Since the 1940s, evolutionary scientists have rejected the concept of race based on physical characteristics — or phenotype — in determining the variety of races. Evolutionary and social scientists observed that established racial categories and definitions lacked taxonomic validity. They argued that definitions of race were imprecise, arbitrary, derived from customs, had many exceptions and gradations and that the number of races observed varied according to the culture examined. For example, categorizing human populations by skin color was no more useful than using hair color or hair texture, or eye color, or nose size, lip size, or height. Instead, they theorized that analyzing human genotypic and phenotypic variation was better interpreted in terms of populations and clines
One of the leading scientists in advancing modern evolutionary theory was Sewall Wright. His work on inbreeding, mating systems and genetic drift made him, along with R. A. Fisher and J.B.S. Haldane, the founders of population genetics theory. Their work was the basis of modern evolutionary synthesis also referred to as neo-Darwinian synthesis.
The inbreeding coefficient and F-statistics, which are standard tools in population genetics, were developed by Wright. His contribution to the mathematical theory of genetic drift led to its designation as the Sewall Wright effect; this theory represents cumulative changes in gene frequencies that arise from random births, deaths, and Mendelian segregations in reproduction. Wright was involved in a longstanding argument with Fisher, who was convinced that most populations in nature were too large for the effects of genetic drift to be important.
Another important scientist involved in reconceptualizing genotypic and phenotypic variation was anthropologist C. Loring Brace. Brace was responsible for the observation that these variations, insofar as they were affected by natural selection, migration or genetic drift, were distributed along geographic gradations called “clines.” This conclusion drew attention to the fact that phenotypic-based descriptions of races ignore numerous other similarities and differences, such as blood type, which do not correlate highly with race. This led anthropologist Frank Livingstone’s to conclude that "there are no races, only clines."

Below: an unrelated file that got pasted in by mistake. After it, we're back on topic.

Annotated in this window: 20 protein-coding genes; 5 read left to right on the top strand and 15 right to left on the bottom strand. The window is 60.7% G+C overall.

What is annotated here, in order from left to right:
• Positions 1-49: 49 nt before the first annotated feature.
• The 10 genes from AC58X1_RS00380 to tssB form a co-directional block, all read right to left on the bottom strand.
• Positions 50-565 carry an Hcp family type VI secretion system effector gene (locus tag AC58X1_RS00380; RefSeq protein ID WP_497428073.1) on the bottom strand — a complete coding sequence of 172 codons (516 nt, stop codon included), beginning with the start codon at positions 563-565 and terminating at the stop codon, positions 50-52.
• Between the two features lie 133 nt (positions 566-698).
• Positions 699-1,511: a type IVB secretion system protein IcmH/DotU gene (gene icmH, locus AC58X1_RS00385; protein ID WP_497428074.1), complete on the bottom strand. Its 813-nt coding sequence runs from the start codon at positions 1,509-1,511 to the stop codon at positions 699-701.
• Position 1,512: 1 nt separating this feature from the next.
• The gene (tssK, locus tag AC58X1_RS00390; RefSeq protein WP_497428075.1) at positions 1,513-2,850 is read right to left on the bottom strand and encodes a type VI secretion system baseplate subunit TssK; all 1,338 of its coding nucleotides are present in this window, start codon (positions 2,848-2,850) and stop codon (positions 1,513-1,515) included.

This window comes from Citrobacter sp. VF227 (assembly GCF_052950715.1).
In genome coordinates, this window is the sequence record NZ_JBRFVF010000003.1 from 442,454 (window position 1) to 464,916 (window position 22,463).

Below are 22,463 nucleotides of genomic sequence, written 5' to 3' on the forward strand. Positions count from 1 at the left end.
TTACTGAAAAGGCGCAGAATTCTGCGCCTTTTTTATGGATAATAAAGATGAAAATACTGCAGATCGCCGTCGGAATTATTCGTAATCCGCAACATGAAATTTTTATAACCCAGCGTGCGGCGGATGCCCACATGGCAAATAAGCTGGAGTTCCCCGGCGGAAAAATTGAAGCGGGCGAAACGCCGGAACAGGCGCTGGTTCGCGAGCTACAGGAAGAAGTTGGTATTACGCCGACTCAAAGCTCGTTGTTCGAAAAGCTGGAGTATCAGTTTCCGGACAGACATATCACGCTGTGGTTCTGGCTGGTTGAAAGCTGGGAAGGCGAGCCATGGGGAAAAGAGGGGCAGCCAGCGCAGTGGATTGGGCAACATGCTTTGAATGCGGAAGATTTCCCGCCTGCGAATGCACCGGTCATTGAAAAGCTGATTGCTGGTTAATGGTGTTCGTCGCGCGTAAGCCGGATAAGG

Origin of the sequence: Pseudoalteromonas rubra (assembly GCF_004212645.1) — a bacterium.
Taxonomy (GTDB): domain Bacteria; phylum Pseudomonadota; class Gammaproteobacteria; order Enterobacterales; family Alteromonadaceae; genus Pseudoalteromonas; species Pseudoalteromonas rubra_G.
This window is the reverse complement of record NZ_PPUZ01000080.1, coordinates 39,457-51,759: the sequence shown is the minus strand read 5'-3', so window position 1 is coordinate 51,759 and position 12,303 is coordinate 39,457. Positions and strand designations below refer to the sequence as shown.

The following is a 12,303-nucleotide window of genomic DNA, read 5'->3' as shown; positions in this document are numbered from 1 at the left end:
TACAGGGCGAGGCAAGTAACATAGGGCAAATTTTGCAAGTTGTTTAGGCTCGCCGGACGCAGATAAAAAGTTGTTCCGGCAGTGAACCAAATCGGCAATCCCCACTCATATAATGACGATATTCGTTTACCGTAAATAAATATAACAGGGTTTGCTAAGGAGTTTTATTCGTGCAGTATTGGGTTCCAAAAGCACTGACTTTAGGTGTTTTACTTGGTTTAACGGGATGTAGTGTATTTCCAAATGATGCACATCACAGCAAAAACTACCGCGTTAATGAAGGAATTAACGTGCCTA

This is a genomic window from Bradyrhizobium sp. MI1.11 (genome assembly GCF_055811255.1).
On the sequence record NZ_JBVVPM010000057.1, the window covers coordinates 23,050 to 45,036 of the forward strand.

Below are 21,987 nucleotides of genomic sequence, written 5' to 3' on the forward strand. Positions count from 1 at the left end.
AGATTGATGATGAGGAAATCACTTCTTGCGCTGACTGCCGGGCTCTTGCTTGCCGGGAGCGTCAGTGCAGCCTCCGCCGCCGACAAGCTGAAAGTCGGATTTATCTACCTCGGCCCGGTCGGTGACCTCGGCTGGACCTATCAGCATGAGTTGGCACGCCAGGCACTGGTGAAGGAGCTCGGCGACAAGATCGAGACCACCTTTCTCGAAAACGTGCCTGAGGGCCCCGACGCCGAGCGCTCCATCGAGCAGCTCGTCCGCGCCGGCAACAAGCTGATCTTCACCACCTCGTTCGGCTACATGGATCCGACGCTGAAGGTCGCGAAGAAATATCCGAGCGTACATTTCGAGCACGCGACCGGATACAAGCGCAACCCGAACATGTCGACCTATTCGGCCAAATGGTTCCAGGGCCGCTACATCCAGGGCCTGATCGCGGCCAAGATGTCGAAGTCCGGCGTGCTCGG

Theodosius Dobzhansky, an American geneticist born in Russia, is known for his basic work in genetics and conducted much of his research with fruit flies. His writings include Genetics and the Origin of Species (1937), a summary of contemporary knowledge of genetics; Evolution, Genetics, and Man (1955); and Mankind Evolving: The Evolution of the Human Species (1962), which explores cultural and biological evolution.
In 1939, race scientist Carleton Coon published The Races of Europe. By 1950, Coon had co-authored Races: A Study of the Problem of Race Formation in Man with colleagues Stanley Garn and Joseph Birdsell. In Race Formation, a place-based concept of race—a multi-regional theory—emerged that countered the neo-Darwinian interpretation of biological variability, which emphasized natural selection. With multi-regional theory, races were conceptualized as geographical races, whose defining characteristics were seen as the byproduct of adaptation through natural selection based on environmental factors. His hierarchal ranking resembled the scientific racism of the early twentieth century.
American immunochemist William C. Boyd co-authored a publication entitled Races and People with Isaac Asimov in 1958. A worldwide survey of the distribution of blood types made by Boyd and his wife Lyle in the 1930s showed that blood groups are inherited and not influenced by environment. Genetic analysis of blood groups led him to hypothesize that the population differences between human races are found in alleles. This hypothesis prompted him to divide the world population into 13 geographically distinct races with different blood group gene profiles.
Harvard professor Richard Lewontin helped establish the field of molecular evolution in a pair of papers that he co-authored with J.L. Hubby in the journal Genetics in 1966. Lewontin , an evolutionary biologist, geneticist and social commentator, helped establish the mathematics of population genetics and evolutionary theory. He found that the proportion of human variation that could be statistically explained by race was insignificant in a 1972 article. If it could be found that the relative degree of variation among races was significant compared to the variation within a single race, then race could be a statistically valid concept; however, if the relative degree of variation among races was not significant compared to the variation within a race, then race would have to be seen as a less statistically valid measure of biological differences.
A series of papers using larger data sets have replicated Lewontin’s results, demonstrating that statistically “race” does not explain a great deal about human variation. Neo-Darwinian theories which explain animal behavior and social structures in terms of evolutionary strategy — which has been controversially applied to humans, and seen as genetic determinism — as espoused by sociobiologists and evolutionary psychologists such as Edward O. Wilson and Richard Dawkins, has drawn criticism from Lewontin. His opinion is that a more careful understanding of the context of the whole organism as well as its environment is required for a more complete understanding of evolution.